One of Heaslip’s former students, McKenzie also teaches global health while focusing her research on disaster nursing. They said it’s important for nurses to understand the stories of vulnerable patients and how their experiences influence their behaviour.
“Canadian culture is so diverse. There are people here from all over the world,” Heaslip said. “So there’s an opportunity for students who may never go global, but can act local and get involved in community organizations or a nursing project where they are supporting refugees, immigrants, women and vulnerable children.”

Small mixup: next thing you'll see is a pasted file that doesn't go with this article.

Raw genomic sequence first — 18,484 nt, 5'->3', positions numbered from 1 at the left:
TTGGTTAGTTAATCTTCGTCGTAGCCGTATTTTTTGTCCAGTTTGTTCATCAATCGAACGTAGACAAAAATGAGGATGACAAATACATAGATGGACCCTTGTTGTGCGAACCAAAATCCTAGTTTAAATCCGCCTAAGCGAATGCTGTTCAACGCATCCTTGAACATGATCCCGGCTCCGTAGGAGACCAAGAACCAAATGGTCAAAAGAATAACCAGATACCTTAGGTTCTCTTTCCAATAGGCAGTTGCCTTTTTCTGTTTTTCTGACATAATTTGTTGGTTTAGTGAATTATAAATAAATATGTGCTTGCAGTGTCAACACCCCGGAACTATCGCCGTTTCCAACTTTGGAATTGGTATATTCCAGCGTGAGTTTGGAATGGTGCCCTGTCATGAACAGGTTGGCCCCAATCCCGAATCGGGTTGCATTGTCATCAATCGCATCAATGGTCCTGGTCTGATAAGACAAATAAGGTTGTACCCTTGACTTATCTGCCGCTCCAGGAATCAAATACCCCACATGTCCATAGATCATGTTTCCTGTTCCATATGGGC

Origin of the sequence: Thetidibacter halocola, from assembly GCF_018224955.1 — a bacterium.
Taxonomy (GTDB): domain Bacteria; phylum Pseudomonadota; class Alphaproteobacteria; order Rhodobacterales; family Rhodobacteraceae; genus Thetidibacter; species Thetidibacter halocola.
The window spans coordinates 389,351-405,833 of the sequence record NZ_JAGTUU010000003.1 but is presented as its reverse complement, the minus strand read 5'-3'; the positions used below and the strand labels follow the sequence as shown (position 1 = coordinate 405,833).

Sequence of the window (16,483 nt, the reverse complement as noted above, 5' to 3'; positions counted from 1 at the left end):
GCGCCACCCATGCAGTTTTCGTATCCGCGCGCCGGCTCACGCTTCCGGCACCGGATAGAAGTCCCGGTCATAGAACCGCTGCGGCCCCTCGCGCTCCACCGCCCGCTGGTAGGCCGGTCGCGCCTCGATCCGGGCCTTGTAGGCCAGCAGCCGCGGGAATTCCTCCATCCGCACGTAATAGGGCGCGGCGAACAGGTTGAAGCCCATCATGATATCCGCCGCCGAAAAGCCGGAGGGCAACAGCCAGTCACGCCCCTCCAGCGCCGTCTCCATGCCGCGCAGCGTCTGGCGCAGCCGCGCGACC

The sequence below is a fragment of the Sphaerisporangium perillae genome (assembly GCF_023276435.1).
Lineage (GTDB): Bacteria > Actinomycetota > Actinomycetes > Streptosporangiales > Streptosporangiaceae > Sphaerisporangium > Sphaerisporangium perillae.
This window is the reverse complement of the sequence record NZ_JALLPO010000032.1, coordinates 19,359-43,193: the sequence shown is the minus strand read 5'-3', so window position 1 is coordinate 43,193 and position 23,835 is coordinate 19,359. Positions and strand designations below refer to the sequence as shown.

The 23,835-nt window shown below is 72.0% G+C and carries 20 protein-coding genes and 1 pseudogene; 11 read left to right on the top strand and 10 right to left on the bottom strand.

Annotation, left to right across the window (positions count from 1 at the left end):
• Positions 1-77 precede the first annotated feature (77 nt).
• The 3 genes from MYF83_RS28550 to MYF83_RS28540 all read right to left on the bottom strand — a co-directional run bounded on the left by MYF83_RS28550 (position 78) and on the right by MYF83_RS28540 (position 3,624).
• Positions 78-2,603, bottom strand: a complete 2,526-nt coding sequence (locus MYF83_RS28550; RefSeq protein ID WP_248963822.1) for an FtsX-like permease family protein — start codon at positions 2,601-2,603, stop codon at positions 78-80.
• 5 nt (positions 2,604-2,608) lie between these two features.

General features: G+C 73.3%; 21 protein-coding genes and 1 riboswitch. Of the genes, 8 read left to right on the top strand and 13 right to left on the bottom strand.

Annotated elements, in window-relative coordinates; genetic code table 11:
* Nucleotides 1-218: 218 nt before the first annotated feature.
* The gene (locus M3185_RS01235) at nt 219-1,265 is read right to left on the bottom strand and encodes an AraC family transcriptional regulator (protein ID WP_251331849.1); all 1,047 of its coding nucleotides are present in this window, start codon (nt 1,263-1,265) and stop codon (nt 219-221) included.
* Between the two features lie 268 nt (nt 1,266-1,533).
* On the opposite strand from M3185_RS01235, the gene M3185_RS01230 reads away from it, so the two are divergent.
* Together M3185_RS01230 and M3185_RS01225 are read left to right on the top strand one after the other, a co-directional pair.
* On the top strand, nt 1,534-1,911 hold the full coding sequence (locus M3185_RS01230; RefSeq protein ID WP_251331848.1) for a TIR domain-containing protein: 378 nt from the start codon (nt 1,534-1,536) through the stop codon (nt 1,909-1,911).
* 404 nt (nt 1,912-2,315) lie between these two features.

Heaslip and McKenzie teamed up to create the award to ease some of the financial strain for students with these interests, maybe even making it possible for them to go on a global exchange. Ideal candidates for the $800 award will be those working toward achieving the TRU Global Competency Certification or attending an international or study abroad experience.
The Wendy McKenzie and Penelope Heaslip Nursing Award will be presented for the first time in fall 2019.
Women can face all kinds of hurdles as they look to further their education, especially if they have children. The cost of daycare, food, rent and tuition can seem insurmountable.
The RBC Foundation has committed $700,000 to support women taking trades program at TRU – the largest donation the bank has made in BC outside of the Lower Mainland.
That funding will be divided among several programs, including bursaries, volunteer mentor training and a mentorship co-ordinator for women in trades.